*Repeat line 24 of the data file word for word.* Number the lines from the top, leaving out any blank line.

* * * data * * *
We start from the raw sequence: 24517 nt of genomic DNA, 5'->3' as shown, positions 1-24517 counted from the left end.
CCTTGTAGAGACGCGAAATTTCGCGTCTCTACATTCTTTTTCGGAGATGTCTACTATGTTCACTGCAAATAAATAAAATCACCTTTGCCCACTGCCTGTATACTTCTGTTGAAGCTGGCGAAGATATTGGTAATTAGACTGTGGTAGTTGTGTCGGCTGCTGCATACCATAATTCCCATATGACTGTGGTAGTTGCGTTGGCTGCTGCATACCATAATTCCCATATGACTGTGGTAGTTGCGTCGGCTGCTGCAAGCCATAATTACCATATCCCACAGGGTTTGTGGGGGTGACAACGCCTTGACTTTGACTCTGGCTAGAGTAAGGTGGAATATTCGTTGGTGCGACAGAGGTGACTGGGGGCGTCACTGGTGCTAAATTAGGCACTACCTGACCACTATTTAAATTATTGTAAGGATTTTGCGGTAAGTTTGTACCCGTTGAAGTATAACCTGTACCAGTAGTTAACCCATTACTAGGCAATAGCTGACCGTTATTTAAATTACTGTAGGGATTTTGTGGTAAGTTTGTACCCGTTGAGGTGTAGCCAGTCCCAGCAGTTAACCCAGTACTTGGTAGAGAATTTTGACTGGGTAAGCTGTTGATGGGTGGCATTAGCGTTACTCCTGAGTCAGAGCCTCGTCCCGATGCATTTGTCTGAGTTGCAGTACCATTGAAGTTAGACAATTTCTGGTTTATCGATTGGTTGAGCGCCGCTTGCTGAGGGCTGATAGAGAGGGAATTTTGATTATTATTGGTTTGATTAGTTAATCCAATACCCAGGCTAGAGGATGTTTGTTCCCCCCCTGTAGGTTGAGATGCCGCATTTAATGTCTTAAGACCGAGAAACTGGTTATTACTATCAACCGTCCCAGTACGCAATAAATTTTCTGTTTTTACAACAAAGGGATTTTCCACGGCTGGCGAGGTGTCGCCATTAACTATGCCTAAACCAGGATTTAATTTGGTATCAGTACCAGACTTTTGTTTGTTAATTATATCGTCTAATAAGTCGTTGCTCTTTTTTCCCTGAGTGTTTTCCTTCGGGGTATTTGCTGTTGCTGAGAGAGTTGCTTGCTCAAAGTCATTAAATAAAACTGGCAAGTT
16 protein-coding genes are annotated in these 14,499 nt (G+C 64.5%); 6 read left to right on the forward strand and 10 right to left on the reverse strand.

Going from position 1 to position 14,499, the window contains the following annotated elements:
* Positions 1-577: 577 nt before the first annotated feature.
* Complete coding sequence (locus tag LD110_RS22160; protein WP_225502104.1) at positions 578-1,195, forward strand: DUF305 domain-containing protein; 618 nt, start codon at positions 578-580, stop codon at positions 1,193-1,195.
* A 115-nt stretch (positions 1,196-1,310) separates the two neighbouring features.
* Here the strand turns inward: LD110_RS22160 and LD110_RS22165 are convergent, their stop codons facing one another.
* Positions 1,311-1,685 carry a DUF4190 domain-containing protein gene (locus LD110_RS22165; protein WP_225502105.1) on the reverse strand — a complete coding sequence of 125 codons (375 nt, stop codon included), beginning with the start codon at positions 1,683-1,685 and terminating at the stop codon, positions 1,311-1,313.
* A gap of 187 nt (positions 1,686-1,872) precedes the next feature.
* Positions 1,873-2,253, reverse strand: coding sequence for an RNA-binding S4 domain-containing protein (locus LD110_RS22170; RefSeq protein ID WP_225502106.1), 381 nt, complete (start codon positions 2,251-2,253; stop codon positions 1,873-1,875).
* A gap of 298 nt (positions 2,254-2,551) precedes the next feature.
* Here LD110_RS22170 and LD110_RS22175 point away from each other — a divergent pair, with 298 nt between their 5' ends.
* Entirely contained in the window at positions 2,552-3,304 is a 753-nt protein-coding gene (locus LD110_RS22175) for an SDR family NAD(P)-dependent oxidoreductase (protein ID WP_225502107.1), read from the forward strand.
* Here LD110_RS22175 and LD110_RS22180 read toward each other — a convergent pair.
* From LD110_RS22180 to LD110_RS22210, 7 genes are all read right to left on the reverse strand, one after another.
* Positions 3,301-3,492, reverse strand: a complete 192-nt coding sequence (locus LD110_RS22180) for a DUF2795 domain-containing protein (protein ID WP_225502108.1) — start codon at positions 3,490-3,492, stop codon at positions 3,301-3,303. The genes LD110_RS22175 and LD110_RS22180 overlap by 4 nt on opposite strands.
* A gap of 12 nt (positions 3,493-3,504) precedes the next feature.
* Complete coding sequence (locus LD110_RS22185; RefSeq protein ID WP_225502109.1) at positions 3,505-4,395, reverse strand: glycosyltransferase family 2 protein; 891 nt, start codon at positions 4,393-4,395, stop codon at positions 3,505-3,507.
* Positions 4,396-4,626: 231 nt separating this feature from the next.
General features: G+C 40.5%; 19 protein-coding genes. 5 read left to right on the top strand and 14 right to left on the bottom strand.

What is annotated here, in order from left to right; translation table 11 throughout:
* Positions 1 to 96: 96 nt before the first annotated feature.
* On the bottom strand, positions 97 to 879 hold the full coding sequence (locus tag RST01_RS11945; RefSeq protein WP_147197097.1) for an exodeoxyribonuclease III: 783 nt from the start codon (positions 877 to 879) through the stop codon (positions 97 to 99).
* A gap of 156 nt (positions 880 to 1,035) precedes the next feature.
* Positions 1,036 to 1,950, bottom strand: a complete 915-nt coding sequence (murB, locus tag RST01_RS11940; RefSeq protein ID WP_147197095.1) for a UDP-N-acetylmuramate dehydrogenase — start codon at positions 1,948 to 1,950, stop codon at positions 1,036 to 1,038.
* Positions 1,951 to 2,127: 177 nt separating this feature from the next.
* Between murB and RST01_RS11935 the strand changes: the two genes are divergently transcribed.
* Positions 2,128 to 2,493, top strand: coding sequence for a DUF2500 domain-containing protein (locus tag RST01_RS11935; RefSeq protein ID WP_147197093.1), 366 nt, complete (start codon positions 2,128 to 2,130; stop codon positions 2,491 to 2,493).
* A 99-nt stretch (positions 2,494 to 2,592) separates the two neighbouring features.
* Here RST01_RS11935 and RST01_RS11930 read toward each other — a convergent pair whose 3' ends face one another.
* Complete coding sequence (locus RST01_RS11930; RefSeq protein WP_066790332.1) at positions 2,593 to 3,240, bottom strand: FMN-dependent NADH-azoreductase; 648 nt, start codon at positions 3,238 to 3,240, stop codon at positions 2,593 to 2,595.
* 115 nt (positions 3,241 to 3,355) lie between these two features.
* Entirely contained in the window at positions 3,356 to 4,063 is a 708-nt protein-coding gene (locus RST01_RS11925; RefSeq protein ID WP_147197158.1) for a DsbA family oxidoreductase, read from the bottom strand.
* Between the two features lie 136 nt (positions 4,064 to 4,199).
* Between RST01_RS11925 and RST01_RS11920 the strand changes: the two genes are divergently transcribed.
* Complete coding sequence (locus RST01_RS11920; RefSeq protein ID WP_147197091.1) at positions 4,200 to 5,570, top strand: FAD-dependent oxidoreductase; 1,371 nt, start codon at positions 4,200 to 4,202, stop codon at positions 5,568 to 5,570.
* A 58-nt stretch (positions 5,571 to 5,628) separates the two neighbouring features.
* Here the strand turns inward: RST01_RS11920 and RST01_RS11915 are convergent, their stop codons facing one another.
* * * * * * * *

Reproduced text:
* On the bottom strand, positions 97 to 879 hold the full coding sequence (locus tag RST01_RS11945; RefSeq protein WP_147197097.1) for an exodeoxyribonuclease III: 783 nt from the start codon (positions 877 to 879) through the stop codon (positions 97 to 99).